Impact of the Definition Expansion
As a result of the expansion of what constitutes “investment advice” in the new rules, brokers, appraisers, financial advisors and others who service employee benefit plans will likely find that they are in a fiduciary relationship with the benefit plans they are servicing and therefore are exposed to additional liability.
With regard to the definition of “investment advice,” the new regulation:
- Eliminates the requirement (for fiduciary status) that the investment advice be rendered on a regular basis;
- Provides that any advice that may be considered in connection with investment or management decisions is now covered;
- Provides that the advice no longer needs to be provided pursuant to a mutual agreement; and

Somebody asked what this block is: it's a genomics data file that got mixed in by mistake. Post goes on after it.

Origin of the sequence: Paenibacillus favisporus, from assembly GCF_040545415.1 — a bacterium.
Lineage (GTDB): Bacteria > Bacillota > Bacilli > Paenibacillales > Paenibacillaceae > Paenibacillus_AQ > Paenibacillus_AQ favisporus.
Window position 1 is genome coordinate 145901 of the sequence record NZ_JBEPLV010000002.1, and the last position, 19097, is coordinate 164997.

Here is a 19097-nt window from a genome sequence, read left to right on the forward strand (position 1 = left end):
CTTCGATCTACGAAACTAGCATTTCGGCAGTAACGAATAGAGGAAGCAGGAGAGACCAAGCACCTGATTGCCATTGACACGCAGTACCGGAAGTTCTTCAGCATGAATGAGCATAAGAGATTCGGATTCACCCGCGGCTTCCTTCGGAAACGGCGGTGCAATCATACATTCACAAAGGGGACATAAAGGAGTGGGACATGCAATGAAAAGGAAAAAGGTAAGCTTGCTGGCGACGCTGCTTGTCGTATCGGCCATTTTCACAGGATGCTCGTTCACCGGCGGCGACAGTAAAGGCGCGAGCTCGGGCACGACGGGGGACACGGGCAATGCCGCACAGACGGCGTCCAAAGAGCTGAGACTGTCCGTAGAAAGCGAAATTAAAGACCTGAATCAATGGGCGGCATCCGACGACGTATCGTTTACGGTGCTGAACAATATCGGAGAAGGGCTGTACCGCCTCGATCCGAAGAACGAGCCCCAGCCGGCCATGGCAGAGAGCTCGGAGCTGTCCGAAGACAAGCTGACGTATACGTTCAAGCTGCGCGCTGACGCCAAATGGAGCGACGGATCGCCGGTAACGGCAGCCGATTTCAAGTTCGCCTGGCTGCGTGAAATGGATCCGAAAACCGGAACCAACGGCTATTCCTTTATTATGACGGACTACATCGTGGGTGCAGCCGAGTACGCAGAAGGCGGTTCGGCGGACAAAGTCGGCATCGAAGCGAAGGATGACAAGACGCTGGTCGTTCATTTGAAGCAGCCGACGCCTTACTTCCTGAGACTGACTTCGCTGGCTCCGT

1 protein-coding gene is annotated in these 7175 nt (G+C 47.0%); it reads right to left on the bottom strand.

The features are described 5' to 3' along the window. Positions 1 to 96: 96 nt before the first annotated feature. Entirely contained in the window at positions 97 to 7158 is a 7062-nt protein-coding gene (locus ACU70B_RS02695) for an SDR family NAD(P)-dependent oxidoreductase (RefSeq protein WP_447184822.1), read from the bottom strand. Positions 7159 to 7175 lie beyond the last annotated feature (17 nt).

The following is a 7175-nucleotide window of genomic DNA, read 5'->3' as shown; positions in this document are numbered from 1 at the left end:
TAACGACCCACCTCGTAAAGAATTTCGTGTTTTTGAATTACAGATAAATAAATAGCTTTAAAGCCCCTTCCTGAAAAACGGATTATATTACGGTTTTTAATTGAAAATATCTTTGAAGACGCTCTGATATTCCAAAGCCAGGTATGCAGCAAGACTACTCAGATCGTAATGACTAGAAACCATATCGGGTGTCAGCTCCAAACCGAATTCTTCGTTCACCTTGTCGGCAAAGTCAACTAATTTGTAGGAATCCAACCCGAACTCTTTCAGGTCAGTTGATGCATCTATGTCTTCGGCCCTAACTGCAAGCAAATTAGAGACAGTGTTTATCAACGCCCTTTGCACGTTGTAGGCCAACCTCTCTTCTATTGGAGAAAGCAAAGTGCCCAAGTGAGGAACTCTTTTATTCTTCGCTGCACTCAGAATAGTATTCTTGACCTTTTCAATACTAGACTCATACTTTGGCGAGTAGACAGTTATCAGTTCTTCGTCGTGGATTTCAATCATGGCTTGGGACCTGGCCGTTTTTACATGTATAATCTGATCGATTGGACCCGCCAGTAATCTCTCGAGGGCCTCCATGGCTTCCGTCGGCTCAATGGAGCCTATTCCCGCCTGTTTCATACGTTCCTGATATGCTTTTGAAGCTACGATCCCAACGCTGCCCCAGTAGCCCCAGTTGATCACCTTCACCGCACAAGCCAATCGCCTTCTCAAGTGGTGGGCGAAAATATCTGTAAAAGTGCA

- Provides that fairness opinions and appraisals are specifically included as covered types of investment advice.
It is important to note that an individual or entity can become a fiduciary based on actions alone. Under ERISA’s functional definition of “fiduciary,” a person or entity may be deemed a fiduciary of a plan solely as a result of the functions the person performs with respect to the plan, regardless of whether the person is a “named fiduciary” on plan documents.
Impact on Valuation Firms/Appraisers
Although the specific implications of the expanded “fiduciary” definition are not entirely clear for all financial advisors, firms and individuals providing valuation and appraisal services are likely to suffer economically from the proposed regulatory modification.